In insects with lower wing beat frequency, each wing beat is a voluntary motion. However all flies, wasps and bees turn their power muscles, which drive the wing beat 'on' or 'off' for several wing beats at a time, allowing them to have very high wing beat frequencies; upwards of 800 times per second in some mosquitoes. Thus, the power muscles are powerless to provide wing beat-by-beat control. The power muscles are equally useless when it comes to generating turns: They affect both wings symmetrically. Instead, they fly requires its small steering muscles to act on a wing beat-by-beat basis, allowing it to exercise amazing control during rapid flight.

The fly's flight control begins with four power muscles that subtly alter, or "deform" its exoskeleton, or thorax. The fly's wing hinge then transmits those thorax deformations to the wing. Thirteen steering muscles, attached directly onto the fly's wing hinge, fine-tune the wing's motion. The steering muscles are attached to pieces miniscule pieces of hardened cuticle that form complex, interlocking structures, which in turn attach onto the wing. "We still don't know exactly what some of these muscles do," co-lead author Simon Walker, a zoologist at the University of Oxford told the International Science Times. "Trying to understand how these bits of cuticle rotate relative to each other and change the position of the wing is itself incredibly difficult, and has been confusing scientists for decades," he said.

The imaging of the flies in action revealed that as the flies altered the deformation of their thoraxes, their steering muscles switched between different modes of oscillations, moving the wing accordingly. "By having deformations built into its structure, we showed that another muscle can cope with a large range of motion of the wing, despite only having a very small range of motion itself," Dr. Walker said. They also showed that flies are able to turn and brake by letting their muscles absorb excess energy as needed. "Since most flying insects contain a similar arrangement of muscles, it is likely that they, too, will also make use of this muscle to absorb energy during turns," Walker said. "This the first time it's been shown for insects flying and offers a new way to think about the function of the steering muscles."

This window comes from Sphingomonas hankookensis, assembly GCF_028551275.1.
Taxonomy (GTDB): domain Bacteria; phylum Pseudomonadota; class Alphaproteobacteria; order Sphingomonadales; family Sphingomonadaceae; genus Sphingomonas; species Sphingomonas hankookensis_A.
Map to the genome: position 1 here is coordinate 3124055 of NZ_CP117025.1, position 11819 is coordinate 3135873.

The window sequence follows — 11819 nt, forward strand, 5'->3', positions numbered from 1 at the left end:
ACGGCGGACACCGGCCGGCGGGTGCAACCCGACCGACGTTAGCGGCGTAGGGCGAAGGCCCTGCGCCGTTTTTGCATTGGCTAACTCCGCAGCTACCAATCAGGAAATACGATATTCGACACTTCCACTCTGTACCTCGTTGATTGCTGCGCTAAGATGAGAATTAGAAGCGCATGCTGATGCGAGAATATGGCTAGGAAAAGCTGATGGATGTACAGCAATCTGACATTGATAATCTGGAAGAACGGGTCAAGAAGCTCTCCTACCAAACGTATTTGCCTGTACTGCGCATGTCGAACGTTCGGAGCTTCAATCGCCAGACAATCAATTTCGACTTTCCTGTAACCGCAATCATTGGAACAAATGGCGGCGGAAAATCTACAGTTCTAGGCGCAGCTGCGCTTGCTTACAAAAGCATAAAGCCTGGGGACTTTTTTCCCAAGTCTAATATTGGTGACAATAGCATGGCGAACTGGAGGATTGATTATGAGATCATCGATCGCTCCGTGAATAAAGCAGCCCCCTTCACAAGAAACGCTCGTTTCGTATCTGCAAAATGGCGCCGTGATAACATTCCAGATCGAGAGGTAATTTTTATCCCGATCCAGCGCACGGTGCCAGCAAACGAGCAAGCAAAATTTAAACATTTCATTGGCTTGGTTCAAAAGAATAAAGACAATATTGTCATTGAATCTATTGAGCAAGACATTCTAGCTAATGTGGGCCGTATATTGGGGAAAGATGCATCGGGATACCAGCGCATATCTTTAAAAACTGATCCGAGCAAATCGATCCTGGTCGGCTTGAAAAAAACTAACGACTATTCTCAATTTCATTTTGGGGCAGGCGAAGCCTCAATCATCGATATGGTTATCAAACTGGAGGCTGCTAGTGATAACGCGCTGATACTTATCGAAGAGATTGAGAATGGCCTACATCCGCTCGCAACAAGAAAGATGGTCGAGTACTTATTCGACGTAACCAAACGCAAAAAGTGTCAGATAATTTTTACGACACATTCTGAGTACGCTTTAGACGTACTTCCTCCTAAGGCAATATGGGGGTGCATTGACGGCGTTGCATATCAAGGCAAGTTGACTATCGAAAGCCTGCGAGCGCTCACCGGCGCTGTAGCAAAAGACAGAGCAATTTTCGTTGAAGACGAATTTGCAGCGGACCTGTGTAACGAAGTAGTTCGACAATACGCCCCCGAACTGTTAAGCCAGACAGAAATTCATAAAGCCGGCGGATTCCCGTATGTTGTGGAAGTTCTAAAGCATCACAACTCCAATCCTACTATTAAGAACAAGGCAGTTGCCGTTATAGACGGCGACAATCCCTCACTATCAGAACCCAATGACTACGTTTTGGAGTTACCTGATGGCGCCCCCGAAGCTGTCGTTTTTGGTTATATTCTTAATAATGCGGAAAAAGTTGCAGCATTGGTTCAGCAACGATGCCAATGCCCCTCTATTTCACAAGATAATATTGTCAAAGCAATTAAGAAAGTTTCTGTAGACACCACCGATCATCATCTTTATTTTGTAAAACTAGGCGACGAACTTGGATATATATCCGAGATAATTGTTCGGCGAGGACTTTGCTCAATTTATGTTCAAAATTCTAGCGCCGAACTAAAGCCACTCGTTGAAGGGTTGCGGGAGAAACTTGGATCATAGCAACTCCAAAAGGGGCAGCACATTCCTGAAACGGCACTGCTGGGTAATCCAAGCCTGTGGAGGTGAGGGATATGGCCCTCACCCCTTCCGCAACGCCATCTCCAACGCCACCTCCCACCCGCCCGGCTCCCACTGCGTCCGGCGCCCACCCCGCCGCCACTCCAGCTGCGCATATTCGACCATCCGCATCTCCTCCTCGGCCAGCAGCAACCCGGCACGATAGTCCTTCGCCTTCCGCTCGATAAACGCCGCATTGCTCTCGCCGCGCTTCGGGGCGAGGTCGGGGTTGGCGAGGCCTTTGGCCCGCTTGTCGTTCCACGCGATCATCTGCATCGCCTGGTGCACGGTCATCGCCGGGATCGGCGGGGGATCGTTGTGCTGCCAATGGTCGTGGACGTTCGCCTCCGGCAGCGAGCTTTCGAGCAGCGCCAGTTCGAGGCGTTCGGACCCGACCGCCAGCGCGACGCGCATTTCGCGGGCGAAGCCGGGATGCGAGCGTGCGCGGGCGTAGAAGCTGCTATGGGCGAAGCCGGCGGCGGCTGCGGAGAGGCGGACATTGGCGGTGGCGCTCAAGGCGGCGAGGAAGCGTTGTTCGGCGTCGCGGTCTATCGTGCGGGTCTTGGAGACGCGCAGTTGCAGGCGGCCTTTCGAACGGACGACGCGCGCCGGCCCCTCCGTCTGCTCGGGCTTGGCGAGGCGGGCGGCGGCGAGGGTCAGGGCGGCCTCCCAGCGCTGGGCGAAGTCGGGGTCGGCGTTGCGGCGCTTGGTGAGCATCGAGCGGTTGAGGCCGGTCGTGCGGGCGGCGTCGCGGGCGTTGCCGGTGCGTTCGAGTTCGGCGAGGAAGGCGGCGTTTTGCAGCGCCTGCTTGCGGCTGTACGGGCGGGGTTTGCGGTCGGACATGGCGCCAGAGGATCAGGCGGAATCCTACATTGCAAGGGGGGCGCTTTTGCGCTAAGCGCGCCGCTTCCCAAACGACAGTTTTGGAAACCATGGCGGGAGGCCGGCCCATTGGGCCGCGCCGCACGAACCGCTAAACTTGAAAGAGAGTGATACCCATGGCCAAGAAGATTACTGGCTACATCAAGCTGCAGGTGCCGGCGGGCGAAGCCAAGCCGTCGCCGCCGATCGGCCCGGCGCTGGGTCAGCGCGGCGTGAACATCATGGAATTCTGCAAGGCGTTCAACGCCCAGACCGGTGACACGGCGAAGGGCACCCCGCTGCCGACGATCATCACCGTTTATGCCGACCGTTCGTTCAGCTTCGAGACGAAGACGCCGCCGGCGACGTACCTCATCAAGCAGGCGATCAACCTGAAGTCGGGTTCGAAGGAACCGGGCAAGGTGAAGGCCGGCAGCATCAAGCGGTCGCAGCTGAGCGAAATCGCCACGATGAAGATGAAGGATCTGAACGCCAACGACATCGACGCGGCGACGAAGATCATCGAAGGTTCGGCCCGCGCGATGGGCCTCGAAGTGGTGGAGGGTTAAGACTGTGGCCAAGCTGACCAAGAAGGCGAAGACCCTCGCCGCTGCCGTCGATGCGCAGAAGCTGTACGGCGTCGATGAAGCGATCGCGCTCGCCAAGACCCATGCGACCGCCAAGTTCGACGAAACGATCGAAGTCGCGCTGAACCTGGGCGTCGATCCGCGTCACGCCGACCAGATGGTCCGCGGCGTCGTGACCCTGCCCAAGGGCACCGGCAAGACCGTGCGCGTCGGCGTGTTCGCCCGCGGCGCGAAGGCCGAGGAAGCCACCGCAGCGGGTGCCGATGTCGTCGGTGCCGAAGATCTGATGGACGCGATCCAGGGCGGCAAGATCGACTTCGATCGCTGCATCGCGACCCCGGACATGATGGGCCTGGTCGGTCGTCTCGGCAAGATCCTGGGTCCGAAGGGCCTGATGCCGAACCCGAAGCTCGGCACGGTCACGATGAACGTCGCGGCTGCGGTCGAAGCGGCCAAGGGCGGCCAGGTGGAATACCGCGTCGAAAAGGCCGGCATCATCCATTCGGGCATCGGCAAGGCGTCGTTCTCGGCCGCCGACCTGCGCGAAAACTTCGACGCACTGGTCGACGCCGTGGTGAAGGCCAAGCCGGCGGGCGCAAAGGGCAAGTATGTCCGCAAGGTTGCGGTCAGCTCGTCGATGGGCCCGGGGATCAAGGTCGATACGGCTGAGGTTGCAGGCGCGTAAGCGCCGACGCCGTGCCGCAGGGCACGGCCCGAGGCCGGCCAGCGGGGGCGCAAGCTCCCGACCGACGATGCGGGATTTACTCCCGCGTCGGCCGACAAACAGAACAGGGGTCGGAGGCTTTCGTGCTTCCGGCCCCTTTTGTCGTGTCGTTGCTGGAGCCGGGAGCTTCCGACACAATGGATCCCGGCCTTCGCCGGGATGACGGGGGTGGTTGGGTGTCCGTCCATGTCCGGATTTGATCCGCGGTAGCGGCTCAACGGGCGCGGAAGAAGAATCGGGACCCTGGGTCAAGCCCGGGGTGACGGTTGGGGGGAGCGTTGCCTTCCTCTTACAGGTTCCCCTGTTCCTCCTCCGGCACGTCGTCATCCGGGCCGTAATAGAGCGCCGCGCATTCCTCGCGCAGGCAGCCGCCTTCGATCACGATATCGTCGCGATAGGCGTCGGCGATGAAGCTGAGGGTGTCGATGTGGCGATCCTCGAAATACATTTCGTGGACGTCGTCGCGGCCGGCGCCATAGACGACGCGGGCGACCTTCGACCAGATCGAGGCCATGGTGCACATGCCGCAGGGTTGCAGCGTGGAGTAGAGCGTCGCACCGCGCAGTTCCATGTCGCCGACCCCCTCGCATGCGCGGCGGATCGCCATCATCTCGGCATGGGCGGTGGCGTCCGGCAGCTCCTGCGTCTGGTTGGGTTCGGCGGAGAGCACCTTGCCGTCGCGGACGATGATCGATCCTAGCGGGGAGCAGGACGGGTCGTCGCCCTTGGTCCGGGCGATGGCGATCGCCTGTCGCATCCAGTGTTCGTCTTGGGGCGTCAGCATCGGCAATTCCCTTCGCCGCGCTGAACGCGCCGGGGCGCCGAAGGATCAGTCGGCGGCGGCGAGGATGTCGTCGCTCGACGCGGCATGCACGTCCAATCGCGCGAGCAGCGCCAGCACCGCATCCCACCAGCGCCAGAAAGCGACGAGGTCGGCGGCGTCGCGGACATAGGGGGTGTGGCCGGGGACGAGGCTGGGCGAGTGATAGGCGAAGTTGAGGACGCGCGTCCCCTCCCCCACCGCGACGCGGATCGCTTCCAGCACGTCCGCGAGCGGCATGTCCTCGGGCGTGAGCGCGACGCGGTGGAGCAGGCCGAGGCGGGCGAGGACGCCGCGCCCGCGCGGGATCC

Despite what Walker and Krapp have shown, they still consider the miniscule hinge of the wing of the fly to be an enigma. "It's surprising that the steering muscles are so much smaller than the power muscles, yet, are able to create large changes in the motion of the wings," Walker said. "There is still a huge amount that we don't know about how the insect flight motor works, and we will continue to study the flight muscles and the mechanics of the wing hinge." Krapp is hoping to delve even deeper into the relationship of the fly's flying ability with its sensory system, particularly its vision or "gaze" and plans to take what he's learned from the X-rays to develop biomechanical models.

"Those results are quite interesting in the context of the control of autonomous micro-air vehicles or other robotic applications," Dr. Krapp told the International Science Times. "So far, flying micro-air vehicles controlled by means of conventional engineering designs are by far less maneuverable the any blowfly. But we have some ideas, inspired from the research presented and the understanding of the neural processes in the fly brain, that should change this in the foreseeable future.